Wednesday, January 18, 2012

Union supporters and Democrat legislators in Indiana oppose civil rights legislation and worker safety rules.

In one of the most ironic political reversals ever, Democrats in the Indiana House of Representatives are uniting with supporters of wealthy union leaders and lobbyists to oppose expanding civil rights for workers. This comes from opposition to legislation that is the equivalent of and would have the same effect as protecting the rights of workers based upon religious preference. Basically they would oppose the protections guaranteed by the 1964 Civil Rights Act and more recently the Americans with Disabilities Act.

That catchy headline may have grabbed your attention and left you thinking that Stu is way off the mark on this one -- making employment decisions or holding a political position is not the same as being born of a particular race or gender. But quite to the contrary, I believe that if you read this entire article and follow the logical reasoning in support of my proposition, you will also accept that the right to work is a civil right.

Civil Rights

First, I present some information on Title VII of the Civil rights Act of 1964. It prohibits discrimination by covered employers on the basis of race, color, religion, sex or national origin. Subsequent legislation was responsible for expanding the list to include pregnancy, age, and disability discrimination.

Here you can see that race, color, gender, age, national origin, pregnancy, religion and disability are the protected classifications under the Act. Both public and private entities are forbidden under federal law to discriminate in favour of or against any person based upon membership in any of those protected classes except in very limited circumstances. I want to examine each of these individually.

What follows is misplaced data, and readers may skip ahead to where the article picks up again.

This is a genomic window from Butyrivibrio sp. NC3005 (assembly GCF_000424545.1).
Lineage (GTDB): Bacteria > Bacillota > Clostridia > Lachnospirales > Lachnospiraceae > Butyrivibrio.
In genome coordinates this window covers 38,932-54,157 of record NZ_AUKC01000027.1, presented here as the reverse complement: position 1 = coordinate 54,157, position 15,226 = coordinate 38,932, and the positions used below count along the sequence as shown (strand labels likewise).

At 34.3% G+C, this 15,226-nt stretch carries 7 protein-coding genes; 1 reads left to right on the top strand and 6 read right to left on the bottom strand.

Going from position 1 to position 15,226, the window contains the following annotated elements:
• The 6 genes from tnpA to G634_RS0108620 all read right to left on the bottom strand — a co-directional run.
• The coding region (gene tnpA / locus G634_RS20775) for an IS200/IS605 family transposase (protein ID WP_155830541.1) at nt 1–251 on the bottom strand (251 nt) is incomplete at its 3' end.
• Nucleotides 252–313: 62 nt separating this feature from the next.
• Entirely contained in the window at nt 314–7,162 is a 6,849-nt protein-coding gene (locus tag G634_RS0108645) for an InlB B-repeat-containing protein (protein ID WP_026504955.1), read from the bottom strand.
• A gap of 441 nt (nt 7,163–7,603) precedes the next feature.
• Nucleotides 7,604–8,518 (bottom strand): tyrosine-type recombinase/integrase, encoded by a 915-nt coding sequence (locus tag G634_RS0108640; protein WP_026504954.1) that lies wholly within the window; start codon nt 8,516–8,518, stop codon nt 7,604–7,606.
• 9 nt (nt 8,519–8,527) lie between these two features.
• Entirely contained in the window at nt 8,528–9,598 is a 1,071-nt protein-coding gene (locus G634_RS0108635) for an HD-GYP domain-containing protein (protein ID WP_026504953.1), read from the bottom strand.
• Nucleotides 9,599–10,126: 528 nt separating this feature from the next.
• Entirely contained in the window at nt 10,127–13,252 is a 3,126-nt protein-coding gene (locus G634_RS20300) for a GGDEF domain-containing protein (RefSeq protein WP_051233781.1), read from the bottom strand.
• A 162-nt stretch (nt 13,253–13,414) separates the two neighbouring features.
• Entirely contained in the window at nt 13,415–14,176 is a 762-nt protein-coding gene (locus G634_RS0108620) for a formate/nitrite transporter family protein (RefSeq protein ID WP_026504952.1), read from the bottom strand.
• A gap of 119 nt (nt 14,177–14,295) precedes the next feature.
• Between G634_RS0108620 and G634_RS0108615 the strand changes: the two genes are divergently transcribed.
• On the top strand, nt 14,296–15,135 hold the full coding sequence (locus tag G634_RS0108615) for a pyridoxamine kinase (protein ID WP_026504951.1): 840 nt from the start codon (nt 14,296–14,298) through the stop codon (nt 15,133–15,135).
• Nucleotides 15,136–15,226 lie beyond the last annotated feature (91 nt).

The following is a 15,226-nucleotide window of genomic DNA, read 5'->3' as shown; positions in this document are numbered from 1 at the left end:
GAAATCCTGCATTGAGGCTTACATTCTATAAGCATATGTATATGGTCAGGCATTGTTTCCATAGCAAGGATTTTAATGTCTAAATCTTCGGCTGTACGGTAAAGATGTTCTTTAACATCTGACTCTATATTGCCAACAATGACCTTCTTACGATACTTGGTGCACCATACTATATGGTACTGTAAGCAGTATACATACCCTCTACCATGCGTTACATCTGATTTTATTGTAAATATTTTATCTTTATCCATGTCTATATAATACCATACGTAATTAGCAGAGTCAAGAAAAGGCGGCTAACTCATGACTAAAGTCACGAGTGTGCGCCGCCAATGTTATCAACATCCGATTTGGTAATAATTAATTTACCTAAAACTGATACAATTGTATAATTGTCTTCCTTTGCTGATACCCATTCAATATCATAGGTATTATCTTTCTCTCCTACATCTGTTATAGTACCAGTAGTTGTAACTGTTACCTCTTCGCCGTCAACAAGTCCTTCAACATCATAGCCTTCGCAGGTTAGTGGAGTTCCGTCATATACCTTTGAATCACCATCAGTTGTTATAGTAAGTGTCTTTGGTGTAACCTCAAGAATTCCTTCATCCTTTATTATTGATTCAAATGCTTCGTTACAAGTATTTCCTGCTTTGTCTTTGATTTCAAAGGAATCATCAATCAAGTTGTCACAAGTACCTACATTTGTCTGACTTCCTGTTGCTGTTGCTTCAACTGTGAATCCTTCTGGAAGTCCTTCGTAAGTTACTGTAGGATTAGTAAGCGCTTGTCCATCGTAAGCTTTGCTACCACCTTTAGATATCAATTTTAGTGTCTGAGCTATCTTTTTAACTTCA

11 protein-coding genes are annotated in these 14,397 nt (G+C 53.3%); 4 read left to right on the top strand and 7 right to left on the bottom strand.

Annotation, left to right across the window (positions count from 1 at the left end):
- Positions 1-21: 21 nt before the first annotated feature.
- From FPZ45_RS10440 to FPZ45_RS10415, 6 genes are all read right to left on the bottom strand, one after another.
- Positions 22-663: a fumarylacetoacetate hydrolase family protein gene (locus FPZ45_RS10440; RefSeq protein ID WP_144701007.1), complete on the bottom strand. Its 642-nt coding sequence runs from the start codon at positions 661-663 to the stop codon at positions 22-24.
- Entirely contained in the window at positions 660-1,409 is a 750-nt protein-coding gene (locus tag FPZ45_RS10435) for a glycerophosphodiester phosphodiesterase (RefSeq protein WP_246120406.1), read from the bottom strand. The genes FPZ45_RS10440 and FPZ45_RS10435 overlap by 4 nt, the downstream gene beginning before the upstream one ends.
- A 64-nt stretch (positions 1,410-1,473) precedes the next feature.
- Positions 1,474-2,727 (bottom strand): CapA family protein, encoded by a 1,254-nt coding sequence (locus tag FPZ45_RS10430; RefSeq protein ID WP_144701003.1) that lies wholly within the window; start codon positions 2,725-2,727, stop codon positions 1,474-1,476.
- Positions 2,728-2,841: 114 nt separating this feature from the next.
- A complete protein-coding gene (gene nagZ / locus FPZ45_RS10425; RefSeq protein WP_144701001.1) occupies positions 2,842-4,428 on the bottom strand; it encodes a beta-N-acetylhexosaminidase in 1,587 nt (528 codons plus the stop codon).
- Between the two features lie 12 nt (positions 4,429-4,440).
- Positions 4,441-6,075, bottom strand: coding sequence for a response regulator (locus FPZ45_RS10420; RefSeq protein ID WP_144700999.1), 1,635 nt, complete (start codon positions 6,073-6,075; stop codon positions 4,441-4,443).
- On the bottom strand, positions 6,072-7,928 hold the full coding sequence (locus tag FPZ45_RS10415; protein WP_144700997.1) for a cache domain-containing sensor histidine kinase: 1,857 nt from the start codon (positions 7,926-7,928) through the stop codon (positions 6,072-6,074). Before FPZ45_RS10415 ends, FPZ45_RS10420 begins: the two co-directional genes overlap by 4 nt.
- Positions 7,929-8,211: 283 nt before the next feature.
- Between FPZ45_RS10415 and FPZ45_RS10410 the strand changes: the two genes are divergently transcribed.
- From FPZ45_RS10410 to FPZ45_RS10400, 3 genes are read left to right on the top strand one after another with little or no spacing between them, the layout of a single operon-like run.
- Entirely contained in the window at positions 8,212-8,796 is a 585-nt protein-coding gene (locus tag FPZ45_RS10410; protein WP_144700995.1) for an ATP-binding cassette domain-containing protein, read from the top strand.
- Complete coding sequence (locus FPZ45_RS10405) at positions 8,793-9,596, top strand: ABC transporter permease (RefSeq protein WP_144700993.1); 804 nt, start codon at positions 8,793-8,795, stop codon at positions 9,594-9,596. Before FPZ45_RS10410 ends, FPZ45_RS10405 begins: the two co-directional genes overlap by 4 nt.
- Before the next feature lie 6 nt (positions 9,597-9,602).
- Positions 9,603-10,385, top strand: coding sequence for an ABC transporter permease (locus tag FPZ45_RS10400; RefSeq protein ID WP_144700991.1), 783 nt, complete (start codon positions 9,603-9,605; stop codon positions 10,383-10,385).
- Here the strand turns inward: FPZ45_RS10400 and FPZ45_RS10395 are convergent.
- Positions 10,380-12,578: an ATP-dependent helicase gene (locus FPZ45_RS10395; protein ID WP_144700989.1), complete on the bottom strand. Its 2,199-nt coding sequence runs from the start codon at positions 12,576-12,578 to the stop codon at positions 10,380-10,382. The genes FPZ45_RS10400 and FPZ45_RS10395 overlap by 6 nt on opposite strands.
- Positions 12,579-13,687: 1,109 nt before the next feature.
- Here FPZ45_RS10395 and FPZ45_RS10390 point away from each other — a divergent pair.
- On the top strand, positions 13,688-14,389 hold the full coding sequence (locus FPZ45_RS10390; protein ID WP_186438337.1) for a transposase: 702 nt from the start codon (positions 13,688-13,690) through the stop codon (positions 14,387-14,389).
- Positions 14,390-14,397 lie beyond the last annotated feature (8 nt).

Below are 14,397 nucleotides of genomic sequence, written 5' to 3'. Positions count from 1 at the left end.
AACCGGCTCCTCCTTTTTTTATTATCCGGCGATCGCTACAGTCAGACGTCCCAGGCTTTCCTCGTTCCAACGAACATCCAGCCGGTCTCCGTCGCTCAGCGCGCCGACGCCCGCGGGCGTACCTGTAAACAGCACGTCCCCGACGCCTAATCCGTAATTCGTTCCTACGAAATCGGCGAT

Race: There is nothing less within someone's control than the race that he or she is born to. It is decided by genetics and nothing can change that prior to birth of afterward.

Colour: Similar to race there is little one can do to affect one's colour. The two are not synonymous but are often interrelated. However, chemical processes can affect one's colour as well as exposure to sunlight [ultraviolet rays].

Gender: Again, there is nothing less within someone's control than the gender that he or she is born to. Gender reassignment surgeries may change the external physical apparatus but cannot change the reproductive capacities to which one is assigned. That is a male cannot develop ovum and produce eggs nor may a woman develop testes and produce sperm.

Age: In the sense of the law age is calculated upon the date of birth only. Extremely premature babies may be developmentally much younger than their full-term peers while those with exceptionally well lifestyle habits may appear to have a much younger age. However, none of that is considered under the law.

National origin: Unlike country of origin, national origin is quite similar to race. National origin is often a sub-class of race. There is nothing that someone can do to affect his national origin either.

Pregnancy: Except in the case of rape, incest or incapacity due to age or mental disability pregnancy is a conscious decision, a choice, unlike any of the other protected classes in civil rights law.

Religion: Similar to pregnancy, religion is also a conscious decision or freely made choice. Unlike pregnancy though organized religion gains adherents to the cult through indoctrination and a suspension of truth or reality. Anyone who has ever tried to deprogram these cult members realizes the extent to which choice may no longer hold much weight, especially for those indoctrinated at a very young age.
Their is valid scientific evidence that demonstrates a causal connection between higher intelligence and lessened susceptibility to cult influence. Also, intelligence has been shown to be highly influenced by genetics. Thus, people are born with tendencies to either engage in organized religious practices or to reject those.